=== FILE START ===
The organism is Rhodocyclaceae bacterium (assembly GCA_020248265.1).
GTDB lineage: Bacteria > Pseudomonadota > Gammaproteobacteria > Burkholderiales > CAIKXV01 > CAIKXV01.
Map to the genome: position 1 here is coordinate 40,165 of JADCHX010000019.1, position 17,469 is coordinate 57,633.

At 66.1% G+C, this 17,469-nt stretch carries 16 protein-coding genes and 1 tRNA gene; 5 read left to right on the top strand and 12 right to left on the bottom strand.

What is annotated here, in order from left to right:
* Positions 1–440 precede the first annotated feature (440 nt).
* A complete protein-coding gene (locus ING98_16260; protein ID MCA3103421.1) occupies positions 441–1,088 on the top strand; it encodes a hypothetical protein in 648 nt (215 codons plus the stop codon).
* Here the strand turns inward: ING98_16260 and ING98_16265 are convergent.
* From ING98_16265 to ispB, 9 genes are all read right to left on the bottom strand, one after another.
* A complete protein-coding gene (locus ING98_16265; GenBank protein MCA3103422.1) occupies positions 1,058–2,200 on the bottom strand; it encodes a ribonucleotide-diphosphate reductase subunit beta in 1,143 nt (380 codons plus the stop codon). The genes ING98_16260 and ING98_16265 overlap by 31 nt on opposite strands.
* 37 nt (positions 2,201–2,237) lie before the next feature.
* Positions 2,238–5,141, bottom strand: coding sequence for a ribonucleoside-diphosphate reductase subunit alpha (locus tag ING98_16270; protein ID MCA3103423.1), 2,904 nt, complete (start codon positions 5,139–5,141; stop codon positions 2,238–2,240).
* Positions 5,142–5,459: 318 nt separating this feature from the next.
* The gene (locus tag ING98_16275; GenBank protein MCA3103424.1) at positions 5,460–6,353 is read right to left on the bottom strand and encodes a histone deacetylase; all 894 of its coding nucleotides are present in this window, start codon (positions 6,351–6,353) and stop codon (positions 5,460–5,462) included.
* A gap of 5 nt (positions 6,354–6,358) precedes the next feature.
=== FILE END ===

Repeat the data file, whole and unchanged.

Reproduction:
The organism is Rhodocyclaceae bacterium (assembly GCA_020248265.1).
GTDB lineage: Bacteria > Pseudomonadota > Gammaproteobacteria > Burkholderiales > CAIKXV01 > CAIKXV01.
Map to the genome: position 1 here is coordinate 40,165 of JADCHX010000019.1, position 17,469 is coordinate 57,633.

At 66.1% G+C, this 17,469-nt stretch carries 16 protein-coding genes and 1 tRNA gene; 5 read left to right on the top strand and 12 right to left on the bottom strand.

What is annotated here, in order from left to right:
* Positions 1–440 precede the first annotated feature (440 nt).
* A complete protein-coding gene (locus ING98_16260; protein ID MCA3103421.1) occupies positions 441–1,088 on the top strand; it encodes a hypothetical protein in 648 nt (215 codons plus the stop codon).
* Here the strand turns inward: ING98_16260 and ING98_16265 are convergent.
* From ING98_16265 to ispB, 9 genes are all read right to left on the bottom strand, one after another.
* A complete protein-coding gene (locus ING98_16265; GenBank protein MCA3103422.1) occupies positions 1,058–2,200 on the bottom strand; it encodes a ribonucleotide-diphosphate reductase subunit beta in 1,143 nt (380 codons plus the stop codon). The genes ING98_16260 and ING98_16265 overlap by 31 nt on opposite strands.
* 37 nt (positions 2,201–2,237) lie before the next feature.
* Positions 2,238–5,141, bottom strand: coding sequence for a ribonucleoside-diphosphate reductase subunit alpha (locus tag ING98_16270; protein ID MCA3103423.1), 2,904 nt, complete (start codon positions 5,139–5,141; stop codon positions 2,238–2,240).
* Positions 5,142–5,459: 318 nt separating this feature from the next.
* The gene (locus tag ING98_16275; GenBank protein MCA3103424.1) at positions 5,460–6,353 is read right to left on the bottom strand and encodes a histone deacetylase; all 894 of its coding nucleotides are present in this window, start codon (positions 6,351–6,353) and stop codon (positions 5,460–5,462) included.
* A gap of 5 nt (positions 6,354–6,358) precedes the next feature.